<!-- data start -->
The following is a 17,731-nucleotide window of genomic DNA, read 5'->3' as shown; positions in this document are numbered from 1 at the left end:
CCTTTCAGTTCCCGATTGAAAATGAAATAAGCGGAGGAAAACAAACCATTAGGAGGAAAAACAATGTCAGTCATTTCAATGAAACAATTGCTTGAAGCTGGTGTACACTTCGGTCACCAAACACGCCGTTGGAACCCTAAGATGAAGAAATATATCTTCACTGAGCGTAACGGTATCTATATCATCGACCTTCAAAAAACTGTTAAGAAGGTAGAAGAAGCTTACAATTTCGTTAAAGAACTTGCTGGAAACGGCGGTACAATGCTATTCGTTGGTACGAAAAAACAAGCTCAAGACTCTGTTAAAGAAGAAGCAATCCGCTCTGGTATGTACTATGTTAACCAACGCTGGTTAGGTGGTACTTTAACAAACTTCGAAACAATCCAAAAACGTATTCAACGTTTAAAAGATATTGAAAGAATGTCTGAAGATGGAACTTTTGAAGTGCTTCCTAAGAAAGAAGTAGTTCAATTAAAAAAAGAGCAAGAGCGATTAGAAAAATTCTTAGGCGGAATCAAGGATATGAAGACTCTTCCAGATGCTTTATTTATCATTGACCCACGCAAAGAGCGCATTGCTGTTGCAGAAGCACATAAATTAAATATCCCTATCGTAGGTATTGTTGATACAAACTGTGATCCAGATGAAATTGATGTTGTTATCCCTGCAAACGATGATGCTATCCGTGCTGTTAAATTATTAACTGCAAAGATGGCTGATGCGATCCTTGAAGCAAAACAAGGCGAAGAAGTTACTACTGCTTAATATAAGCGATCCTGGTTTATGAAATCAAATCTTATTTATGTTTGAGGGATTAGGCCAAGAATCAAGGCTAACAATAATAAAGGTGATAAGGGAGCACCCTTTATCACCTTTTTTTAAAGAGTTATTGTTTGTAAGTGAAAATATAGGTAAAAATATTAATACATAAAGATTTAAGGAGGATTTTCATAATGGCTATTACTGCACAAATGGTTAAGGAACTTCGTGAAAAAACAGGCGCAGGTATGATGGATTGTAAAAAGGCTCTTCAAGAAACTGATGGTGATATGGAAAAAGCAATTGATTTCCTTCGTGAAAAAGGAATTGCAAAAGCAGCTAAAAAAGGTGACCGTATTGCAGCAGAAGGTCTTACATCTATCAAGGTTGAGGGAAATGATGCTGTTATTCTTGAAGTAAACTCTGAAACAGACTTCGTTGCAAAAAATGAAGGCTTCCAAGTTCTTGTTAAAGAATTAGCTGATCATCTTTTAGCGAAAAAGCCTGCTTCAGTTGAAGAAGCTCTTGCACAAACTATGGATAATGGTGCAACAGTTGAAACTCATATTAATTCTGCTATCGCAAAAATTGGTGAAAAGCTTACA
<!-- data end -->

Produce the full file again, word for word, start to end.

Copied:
The following is a 17,731-nucleotide window of genomic DNA, read 5'->3' as shown; positions in this document are numbered from 1 at the left end:
CCTTTCAGTTCCCGATTGAAAATGAAATAAGCGGAGGAAAACAAACCATTAGGAGGAAAAACAATGTCAGTCATTTCAATGAAACAATTGCTTGAAGCTGGTGTACACTTCGGTCACCAAACACGCCGTTGGAACCCTAAGATGAAGAAATATATCTTCACTGAGCGTAACGGTATCTATATCATCGACCTTCAAAAAACTGTTAAGAAGGTAGAAGAAGCTTACAATTTCGTTAAAGAACTTGCTGGAAACGGCGGTACAATGCTATTCGTTGGTACGAAAAAACAAGCTCAAGACTCTGTTAAAGAAGAAGCAATCCGCTCTGGTATGTACTATGTTAACCAACGCTGGTTAGGTGGTACTTTAACAAACTTCGAAACAATCCAAAAACGTATTCAACGTTTAAAAGATATTGAAAGAATGTCTGAAGATGGAACTTTTGAAGTGCTTCCTAAGAAAGAAGTAGTTCAATTAAAAAAAGAGCAAGAGCGATTAGAAAAATTCTTAGGCGGAATCAAGGATATGAAGACTCTTCCAGATGCTTTATTTATCATTGACCCACGCAAAGAGCGCATTGCTGTTGCAGAAGCACATAAATTAAATATCCCTATCGTAGGTATTGTTGATACAAACTGTGATCCAGATGAAATTGATGTTGTTATCCCTGCAAACGATGATGCTATCCGTGCTGTTAAATTATTAACTGCAAAGATGGCTGATGCGATCCTTGAAGCAAAACAAGGCGAAGAAGTTACTACTGCTTAATATAAGCGATCCTGGTTTATGAAATCAAATCTTATTTATGTTTGAGGGATTAGGCCAAGAATCAAGGCTAACAATAATAAAGGTGATAAGGGAGCACCCTTTATCACCTTTTTTTAAAGAGTTATTGTTTGTAAGTGAAAATATAGGTAAAAATATTAATACATAAAGATTTAAGGAGGATTTTCATAATGGCTATTACTGCACAAATGGTTAAGGAACTTCGTGAAAAAACAGGCGCAGGTATGATGGATTGTAAAAAGGCTCTTCAAGAAACTGATGGTGATATGGAAAAAGCAATTGATTTCCTTCGTGAAAAAGGAATTGCAAAAGCAGCTAAAAAAGGTGACCGTATTGCAGCAGAAGGTCTTACATCTATCAAGGTTGAGGGAAATGATGCTGTTATTCTTGAAGTAAACTCTGAAACAGACTTCGTTGCAAAAAATGAAGGCTTCCAAGTTCTTGTTAAAGAATTAGCTGATCATCTTTTAGCGAAAAAGCCTGCTTCAGTTGAAGAAGCTCTTGCACAAACTATGGATAATGGTGCAACAGTTGAAACTCATATTAATTCTGCTATCGCAAAAATTGGTGAAAAGCTTACA